Section 1.2.3: Basic Reactors
The Well-Mixed Reactor
The most common type of chemical reactor consists basically
of a tank fitted with a stirrer. The stirrer is meant to
ensure that the contents of the vessel are well mixed, so that
conditioons everywhere are the same. In mathematical terms
this is thus a lumped system.
This type of reactor may be operated in three different ways.
The other major type of chemical reactor consists of a tube or pipe
down which reactants flow continuously and turn into products, leaving
at the far end. This is called a tubular or plug-flow reactor
or PFR. It is obviously a distributed system since conditions vary
spatially along the tube, and possibly also across it. Except
during start up and shut down it will normally be operated in a steady state
- The vessel is filled with reatants and the reaction
allowed to proceed until a sufficient proportion of these are
converted to product. This is called batch operation.
It is clearly an unsteady-state situation, and so is described
by o.d.e.s with time as the independent variable.
- Reactants are continuously fed to the reactor at a constant rate and
product continuously withdrawn. After the initial startup, this is a steady
state situation described by algebraic equations. In this mode
of operation the reactor is referred to as a continuous stirred
tank reactor or CSTR.
- In a fed batch reactor typically one reactant is initially
charged into the reactor and the second fed to it continuously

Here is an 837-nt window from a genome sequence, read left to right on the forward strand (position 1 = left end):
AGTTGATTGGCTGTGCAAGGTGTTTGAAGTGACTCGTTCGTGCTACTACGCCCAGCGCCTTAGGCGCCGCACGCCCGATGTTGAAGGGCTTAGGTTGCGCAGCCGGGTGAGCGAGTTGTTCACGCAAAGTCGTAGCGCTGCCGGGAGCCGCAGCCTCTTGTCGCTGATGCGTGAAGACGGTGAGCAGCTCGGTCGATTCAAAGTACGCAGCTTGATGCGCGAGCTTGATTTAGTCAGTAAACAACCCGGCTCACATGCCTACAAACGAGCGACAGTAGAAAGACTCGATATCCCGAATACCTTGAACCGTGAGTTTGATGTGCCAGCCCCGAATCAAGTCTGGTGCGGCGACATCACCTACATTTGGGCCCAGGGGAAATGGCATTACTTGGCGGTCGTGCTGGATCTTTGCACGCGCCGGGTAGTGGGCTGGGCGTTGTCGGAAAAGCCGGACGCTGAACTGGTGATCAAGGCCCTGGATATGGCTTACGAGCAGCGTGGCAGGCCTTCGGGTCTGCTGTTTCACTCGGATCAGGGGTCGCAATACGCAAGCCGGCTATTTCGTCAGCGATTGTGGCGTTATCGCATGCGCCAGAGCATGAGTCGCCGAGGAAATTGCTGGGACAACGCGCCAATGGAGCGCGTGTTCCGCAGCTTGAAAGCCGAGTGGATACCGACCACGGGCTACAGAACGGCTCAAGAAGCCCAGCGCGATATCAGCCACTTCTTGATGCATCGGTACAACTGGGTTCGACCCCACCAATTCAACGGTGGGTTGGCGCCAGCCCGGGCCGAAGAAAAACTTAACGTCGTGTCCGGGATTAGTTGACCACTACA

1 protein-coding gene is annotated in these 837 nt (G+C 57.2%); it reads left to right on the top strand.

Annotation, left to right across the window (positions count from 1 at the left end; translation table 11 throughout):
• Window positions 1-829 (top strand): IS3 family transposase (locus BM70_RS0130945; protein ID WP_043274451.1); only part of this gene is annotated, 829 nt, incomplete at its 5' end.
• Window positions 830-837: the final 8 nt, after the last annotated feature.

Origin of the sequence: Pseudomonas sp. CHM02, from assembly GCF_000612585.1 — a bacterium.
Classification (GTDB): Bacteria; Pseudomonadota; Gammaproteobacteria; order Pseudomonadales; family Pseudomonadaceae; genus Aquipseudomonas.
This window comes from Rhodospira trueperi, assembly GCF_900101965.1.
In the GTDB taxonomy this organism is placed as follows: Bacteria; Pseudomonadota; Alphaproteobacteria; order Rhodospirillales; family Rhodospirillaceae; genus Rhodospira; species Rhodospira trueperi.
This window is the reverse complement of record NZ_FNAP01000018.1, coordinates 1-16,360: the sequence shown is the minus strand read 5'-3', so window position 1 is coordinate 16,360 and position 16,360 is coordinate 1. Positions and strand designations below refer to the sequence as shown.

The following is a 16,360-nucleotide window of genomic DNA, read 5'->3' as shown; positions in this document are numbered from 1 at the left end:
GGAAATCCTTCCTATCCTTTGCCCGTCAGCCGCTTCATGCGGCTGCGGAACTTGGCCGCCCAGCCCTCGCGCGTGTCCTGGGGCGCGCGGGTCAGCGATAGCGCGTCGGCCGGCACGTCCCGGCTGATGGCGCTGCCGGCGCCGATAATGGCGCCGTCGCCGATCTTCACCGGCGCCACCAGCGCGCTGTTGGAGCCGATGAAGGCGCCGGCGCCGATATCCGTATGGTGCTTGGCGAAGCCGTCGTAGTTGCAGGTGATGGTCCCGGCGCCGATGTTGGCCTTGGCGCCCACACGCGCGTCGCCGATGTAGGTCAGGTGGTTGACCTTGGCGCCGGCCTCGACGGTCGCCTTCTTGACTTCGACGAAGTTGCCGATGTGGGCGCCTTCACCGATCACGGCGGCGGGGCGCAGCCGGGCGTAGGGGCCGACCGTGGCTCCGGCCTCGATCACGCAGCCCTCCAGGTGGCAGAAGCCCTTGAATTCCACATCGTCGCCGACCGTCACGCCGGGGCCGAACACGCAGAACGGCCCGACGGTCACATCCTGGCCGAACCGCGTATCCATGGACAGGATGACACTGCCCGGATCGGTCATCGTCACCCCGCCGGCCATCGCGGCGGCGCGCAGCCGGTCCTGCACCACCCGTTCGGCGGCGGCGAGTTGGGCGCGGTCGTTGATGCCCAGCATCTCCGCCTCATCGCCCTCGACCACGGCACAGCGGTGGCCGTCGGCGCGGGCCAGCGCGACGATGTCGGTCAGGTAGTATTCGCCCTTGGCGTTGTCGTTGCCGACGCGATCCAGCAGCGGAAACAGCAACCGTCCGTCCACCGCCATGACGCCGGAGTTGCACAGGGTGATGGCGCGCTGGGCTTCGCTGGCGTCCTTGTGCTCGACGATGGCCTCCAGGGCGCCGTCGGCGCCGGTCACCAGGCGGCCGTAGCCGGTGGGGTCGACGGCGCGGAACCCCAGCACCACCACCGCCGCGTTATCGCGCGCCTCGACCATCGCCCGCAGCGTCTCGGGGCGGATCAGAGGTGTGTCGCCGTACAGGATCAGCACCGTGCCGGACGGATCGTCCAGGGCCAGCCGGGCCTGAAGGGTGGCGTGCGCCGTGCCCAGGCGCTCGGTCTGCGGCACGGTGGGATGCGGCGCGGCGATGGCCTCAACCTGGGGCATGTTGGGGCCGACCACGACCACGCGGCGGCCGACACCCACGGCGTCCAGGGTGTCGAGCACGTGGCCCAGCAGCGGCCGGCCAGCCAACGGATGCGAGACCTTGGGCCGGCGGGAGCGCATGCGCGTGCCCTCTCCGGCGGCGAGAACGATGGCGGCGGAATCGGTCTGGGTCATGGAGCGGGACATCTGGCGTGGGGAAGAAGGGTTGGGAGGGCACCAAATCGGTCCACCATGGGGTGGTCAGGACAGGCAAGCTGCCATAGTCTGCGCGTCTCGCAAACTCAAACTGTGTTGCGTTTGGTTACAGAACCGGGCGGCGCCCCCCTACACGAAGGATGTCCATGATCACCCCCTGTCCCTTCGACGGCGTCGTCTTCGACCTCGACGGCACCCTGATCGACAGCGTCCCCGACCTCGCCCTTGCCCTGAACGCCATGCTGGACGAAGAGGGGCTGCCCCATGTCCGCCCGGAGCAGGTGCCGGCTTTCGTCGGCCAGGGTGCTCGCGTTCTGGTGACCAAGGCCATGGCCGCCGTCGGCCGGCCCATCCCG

over a period of time. No product is withdrawn until the reaction
period has elapsed, when the feed is stopped and the entire contents
removed. The rate at which reactant is supplied may be varied as the
reaction proceeds. Mathematically this is almost the same as batch operation.
The rate of a chemical reaction depends primarily on the amount
of reactants present.
For a unimolecular reaction, e.g.:
A -> products
We can write a rate equation:
R = - V k Can
Rdefines the rate at which A disappears and thus at which products
- R is the extensive rate (extent) of the reaction in kmol/hr
- V is reactor volume in m³
- k is the rate constant on a per hour basis; its units depend
on reaction order
- n is reaction order and may be nonintegral
- Ca is the concentration of species A in kmol/m³
If n=1 the reaction is said to be First Order and
all equations have a particularly simple solution.
For a bimolecular reaction, e.g.:
A + B -> products
Bimolecular reactions are often Second Order and
we can write a rate equation:
R = - V k Ca
Where Cb is the concentration of B.
- A CSTR model for a unimolecular reaction appears in
- The development of a model for a second order fed batch
reactor is described in
and used in handin 5.
Move back to Revision Index